He had a difficult pontificate, but precisely because of that he was a great Pope, certainly one of the greatest. Thoroughly aware of being the “Vicar of Christ” and responsible for the rights of God and of the Church, he was clear, simple consistent. He combined firmness and understanding, fidelity and openness.
He began with an act of generosity and Christian sensitivity: amnesty for political crimes. His first Encyclical was a programmatic vision, but anticipated the “Syllabus”: in it he condemned secret societies, freemasonry and communism. In 1847 he promulgated a decree granting extensive freedom of the press and instituted a civil guard, the municipal and communal council, the Council of State and the Council of Ministers. From then on his interventions as Father of all nations and temporal Prince continued unabated.
The question of Italian independence, which he sympathized with, did not set the Prince against the Pope, a fact that alienated the most intransigent liberals. The situation came to a head on 15 November when Pellegrino Rossi, the head of government, was killed and Pius IX had to take refuge in Gaeta.
After the proclamation of the Roman Republic (9 February 1849), he moved to Portici and later returned to Rome (12 April 1850). He reorganized the Council of State, established the Council for Finances, granted a new amnesty, re-established the Catholic hierarchy in England and in Holland.
In 1853 he condemned Gallican doctrines and founded the well-known “Seminario Pio”. He established the Commission on Christian Archaeology, defined the dogma of the Immaculate Conception on 8 December 1854 and blessed the rebuilt St Paul’s Basilica which had been destroyed by fire in 1823.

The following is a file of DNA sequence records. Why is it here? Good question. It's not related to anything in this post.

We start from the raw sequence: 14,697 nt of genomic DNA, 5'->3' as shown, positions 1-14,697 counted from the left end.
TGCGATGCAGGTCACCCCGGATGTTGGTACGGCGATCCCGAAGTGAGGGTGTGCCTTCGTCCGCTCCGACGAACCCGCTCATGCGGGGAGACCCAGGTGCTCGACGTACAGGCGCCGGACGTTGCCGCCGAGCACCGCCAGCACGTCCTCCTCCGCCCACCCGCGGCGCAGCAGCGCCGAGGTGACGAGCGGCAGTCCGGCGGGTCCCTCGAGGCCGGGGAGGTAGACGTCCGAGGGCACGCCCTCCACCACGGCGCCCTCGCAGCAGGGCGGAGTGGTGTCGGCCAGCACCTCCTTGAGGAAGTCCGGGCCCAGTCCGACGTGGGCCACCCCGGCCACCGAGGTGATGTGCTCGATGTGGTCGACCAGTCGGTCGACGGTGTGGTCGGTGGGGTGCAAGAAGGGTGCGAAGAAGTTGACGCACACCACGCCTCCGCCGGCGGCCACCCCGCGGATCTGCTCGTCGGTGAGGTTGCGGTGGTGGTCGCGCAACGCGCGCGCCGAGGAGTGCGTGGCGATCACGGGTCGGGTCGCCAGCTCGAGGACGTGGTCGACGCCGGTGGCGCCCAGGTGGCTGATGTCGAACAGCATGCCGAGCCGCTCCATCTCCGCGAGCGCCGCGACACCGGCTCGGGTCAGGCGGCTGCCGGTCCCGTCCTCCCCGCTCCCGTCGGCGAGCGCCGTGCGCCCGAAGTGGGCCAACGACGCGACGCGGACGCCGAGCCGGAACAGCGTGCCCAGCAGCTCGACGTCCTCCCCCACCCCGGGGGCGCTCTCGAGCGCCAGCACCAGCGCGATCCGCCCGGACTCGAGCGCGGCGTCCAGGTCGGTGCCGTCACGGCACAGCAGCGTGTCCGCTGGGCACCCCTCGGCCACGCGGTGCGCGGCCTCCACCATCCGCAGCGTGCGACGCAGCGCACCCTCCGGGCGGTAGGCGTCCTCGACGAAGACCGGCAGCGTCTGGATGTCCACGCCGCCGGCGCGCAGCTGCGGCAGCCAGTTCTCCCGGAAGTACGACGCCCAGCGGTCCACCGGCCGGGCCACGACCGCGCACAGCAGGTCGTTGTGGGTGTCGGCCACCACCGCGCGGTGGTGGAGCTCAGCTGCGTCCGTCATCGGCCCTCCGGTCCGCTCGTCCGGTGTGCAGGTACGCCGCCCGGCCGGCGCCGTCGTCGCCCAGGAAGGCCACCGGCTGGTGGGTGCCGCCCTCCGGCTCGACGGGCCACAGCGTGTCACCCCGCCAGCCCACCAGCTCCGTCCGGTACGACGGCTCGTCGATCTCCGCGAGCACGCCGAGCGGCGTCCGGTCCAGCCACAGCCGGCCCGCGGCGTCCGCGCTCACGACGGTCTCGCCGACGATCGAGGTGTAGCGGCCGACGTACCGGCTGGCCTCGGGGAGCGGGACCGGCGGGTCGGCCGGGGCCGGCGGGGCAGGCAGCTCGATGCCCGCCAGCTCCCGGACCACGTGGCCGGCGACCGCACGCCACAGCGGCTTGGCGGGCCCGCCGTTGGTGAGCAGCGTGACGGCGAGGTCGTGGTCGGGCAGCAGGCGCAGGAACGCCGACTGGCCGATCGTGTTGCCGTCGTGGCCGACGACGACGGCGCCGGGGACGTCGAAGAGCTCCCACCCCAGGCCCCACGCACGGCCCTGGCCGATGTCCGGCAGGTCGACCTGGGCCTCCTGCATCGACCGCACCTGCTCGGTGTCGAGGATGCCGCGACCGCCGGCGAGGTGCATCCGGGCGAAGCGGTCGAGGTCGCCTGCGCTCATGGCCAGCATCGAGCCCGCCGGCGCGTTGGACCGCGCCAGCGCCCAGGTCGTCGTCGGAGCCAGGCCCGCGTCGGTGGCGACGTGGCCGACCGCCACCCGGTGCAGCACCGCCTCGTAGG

In 1856 he approved the plan for railways in the Papal States and on 24 April 1859 inaugurated the first section between Rome and Civitavecchia. In 1857 he visited the Papal States and was welcomed everywhere with rejoicing. He sent missionaries to the North Pole, India, Burma, China and Japan.
Meanwhile dark clouds gathered over him with the Italian “Risorgimento”, the Piedmontese annexations that were dismantling the Papal States and the expropriation of the Legations. Suffering but undaunted, he continued to show his charity and concern for all. In 1862 he established a dicastery to deal with the concerns of Eastern-rite Catholics; in 1864 he published his Syllabus condemning modern errors; in 1867 he celebrated the 18th centenary of the martyrdom of Peter and Paul; in 1869 he received the homage of the entire world for the golden jubilee of his priestly ordination. Later that year he opened the First Vatican Ecumenical Council, the pearl of his pontificate, and closed it on 18 July 1870.
With the fall of Rome (20 September 1870) and of the temporal power, the saddened Pontiff considered himself a prisoner of the Vatican, resisting the “Laws of Guarantees”, but approving the “Work of Congresses”. He consecrated the Church to the Sacred Heart of Jesus, disciplined the participation of Catholics in political life with the Non expedit and restored the Catholic hierarchy of Scotland. Suffering from poor health, he gave his last address to the parish priests of Rome on 2 February 1878. On 7 February the longest pontificate in history ended with his holy death.
From L’Osservatore Romano, Weekly Edition in English 6 September 2000